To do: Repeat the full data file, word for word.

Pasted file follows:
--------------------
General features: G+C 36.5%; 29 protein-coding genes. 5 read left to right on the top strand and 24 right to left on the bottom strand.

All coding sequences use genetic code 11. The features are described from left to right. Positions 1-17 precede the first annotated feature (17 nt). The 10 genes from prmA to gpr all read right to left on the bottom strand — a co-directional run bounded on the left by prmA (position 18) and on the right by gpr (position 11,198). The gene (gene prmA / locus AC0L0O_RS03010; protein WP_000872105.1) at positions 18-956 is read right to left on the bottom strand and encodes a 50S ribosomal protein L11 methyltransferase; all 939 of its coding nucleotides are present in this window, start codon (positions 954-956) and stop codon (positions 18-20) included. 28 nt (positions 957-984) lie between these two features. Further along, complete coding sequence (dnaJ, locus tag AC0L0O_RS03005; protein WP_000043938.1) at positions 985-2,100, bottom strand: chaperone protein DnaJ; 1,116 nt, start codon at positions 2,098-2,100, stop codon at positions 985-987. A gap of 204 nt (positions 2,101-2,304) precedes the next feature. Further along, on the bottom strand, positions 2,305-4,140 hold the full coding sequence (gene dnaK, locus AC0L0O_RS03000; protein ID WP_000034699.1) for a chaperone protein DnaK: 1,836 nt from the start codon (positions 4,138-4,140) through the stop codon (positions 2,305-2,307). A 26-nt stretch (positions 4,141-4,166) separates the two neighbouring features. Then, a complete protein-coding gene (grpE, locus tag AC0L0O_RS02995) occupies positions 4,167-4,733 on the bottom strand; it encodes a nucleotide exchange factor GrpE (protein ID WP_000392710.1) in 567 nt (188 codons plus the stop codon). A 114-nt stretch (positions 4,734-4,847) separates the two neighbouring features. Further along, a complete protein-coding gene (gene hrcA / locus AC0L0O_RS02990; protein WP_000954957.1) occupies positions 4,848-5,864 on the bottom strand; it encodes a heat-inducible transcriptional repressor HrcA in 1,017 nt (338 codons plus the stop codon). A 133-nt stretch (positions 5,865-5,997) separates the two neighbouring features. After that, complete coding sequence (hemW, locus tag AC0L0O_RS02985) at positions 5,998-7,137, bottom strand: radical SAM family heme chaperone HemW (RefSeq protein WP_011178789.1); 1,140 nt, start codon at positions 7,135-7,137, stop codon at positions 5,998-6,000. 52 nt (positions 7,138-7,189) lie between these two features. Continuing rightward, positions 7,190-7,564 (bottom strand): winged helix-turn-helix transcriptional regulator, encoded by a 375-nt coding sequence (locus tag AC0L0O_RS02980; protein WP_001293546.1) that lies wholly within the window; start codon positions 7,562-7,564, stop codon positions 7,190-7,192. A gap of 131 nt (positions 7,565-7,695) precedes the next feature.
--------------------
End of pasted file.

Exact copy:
General features: G+C 36.5%; 29 protein-coding genes. 5 read left to right on the top strand and 24 right to left on the bottom strand.

All coding sequences use genetic code 11. The features are described from left to right. Positions 1-17 precede the first annotated feature (17 nt). The 10 genes from prmA to gpr all read right to left on the bottom strand — a co-directional run bounded on the left by prmA (position 18) and on the right by gpr (position 11,198). The gene (gene prmA / locus AC0L0O_RS03010; protein WP_000872105.1) at positions 18-956 is read right to left on the bottom strand and encodes a 50S ribosomal protein L11 methyltransferase; all 939 of its coding nucleotides are present in this window, start codon (positions 954-956) and stop codon (positions 18-20) included. 28 nt (positions 957-984) lie between these two features. Further along, complete coding sequence (dnaJ, locus tag AC0L0O_RS03005; protein WP_000043938.1) at positions 985-2,100, bottom strand: chaperone protein DnaJ; 1,116 nt, start codon at positions 2,098-2,100, stop codon at positions 985-987. A gap of 204 nt (positions 2,101-2,304) precedes the next feature. Further along, on the bottom strand, positions 2,305-4,140 hold the full coding sequence (gene dnaK, locus AC0L0O_RS03000; protein ID WP_000034699.1) for a chaperone protein DnaK: 1,836 nt from the start codon (positions 4,138-4,140) through the stop codon (positions 2,305-2,307). A 26-nt stretch (positions 4,141-4,166) separates the two neighbouring features. Then, a complete protein-coding gene (grpE, locus tag AC0L0O_RS02995) occupies positions 4,167-4,733 on the bottom strand; it encodes a nucleotide exchange factor GrpE (protein ID WP_000392710.1) in 567 nt (188 codons plus the stop codon). A 114-nt stretch (positions 4,734-4,847) separates the two neighbouring features. Further along, a complete protein-coding gene (gene hrcA / locus AC0L0O_RS02990; protein WP_000954957.1) occupies positions 4,848-5,864 on the bottom strand; it encodes a heat-inducible transcriptional repressor HrcA in 1,017 nt (338 codons plus the stop codon). A 133-nt stretch (positions 5,865-5,997) separates the two neighbouring features. After that, complete coding sequence (hemW, locus tag AC0L0O_RS02985) at positions 5,998-7,137, bottom strand: radical SAM family heme chaperone HemW (RefSeq protein WP_011178789.1); 1,140 nt, start codon at positions 7,135-7,137, stop codon at positions 5,998-6,000. 52 nt (positions 7,138-7,189) lie between these two features. Continuing rightward, positions 7,190-7,564 (bottom strand): winged helix-turn-helix transcriptional regulator, encoded by a 375-nt coding sequence (locus tag AC0L0O_RS02980; protein WP_001293546.1) that lies wholly within the window; start codon positions 7,562-7,564, stop codon positions 7,190-7,192. A gap of 131 nt (positions 7,565-7,695) precedes the next feature.